Everybody poops. There’s even a children’s book about it. [link to book]
I remember our pediatrician sharing this book with one of my kids when they were constipated. I mean really—as a kid wasn’t it weird to think of adults—like a doctor or a teacher actually taking a dump? I wonder how many of my old classmates remember the scariest 4th grade teacher in the school district who was known for making even the toughest kids cry. She perfected the two flush system so us kids couldn’t hear or even imagine what she was actually doing in the lavatory.
We all shit—so we might as well make it matter.
The folks at COMMON and Threadless teamed up and created a “Do Shit that Matters” campaign and my current and former students participated. We didn’t win the top honor but we came really (blanking) close.
I admit to being hesitant about posting cuss words. My 11 year old son has assumed the role of deputy sheriff of the swear police… so I get plenty of guilt when he catches one of us dropping a swear bomb.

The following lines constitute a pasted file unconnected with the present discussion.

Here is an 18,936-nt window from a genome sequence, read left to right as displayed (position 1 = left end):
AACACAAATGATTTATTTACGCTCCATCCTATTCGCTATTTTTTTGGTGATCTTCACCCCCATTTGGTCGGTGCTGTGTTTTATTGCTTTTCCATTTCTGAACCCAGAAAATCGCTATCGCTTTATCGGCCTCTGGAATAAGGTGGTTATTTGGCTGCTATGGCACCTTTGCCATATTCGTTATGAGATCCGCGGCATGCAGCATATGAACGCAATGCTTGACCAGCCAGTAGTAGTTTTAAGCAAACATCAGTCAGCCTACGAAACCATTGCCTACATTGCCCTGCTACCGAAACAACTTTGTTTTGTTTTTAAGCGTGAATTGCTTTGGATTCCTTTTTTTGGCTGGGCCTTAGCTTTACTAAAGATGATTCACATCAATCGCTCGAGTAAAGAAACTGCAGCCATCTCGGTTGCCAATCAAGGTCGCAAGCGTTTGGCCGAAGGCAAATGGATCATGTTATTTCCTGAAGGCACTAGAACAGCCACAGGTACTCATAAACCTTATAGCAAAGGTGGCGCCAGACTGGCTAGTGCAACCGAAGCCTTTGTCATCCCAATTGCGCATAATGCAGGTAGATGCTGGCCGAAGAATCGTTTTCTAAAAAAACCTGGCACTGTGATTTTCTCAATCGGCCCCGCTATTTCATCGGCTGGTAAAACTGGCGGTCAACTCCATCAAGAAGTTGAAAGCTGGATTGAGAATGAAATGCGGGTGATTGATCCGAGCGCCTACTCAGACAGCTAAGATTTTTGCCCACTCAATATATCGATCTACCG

Cuss words are best when treated like italics in well set typography.
They should be used sparingly. A properly placed f-bomb has a much bigger impact when inserted at a moment least expected, and an even bigger impact if used by a person you would never imagine uttering such a vulgar word. I’ll never forget when I first heard my eighty year old, prim and proper, neatly pressed grandmother use the word shit as the punchline of her now famous “wanna buy a toothbrush joke.” That line still has impact.
The illustrator of the above Do Shit that Matters design is a former student of mine Alexandria Compo. She is a talented illustrator, musician, song writer and artist. It is my mission to help connect young, old or just plain ambitious people with rewarding projects and guide them into successful creative careers and collaborations.
Alexandria skillfully treated shit with beauty. Spirals, honey combs, sprouts, butterflies and paper airplanes to send out a message that matters using a contemporary limited color palette and her soft homespun style. Alex knows how to bring it to the table — check her out [here]
I admit—if Alex’s design were offered on a tee-shirt —and we substituted something for shit, I’d buy it an wear it all the time. Maybe we should screen print it on tote bags instead? Hey that’s a good idea. Don’t you think?
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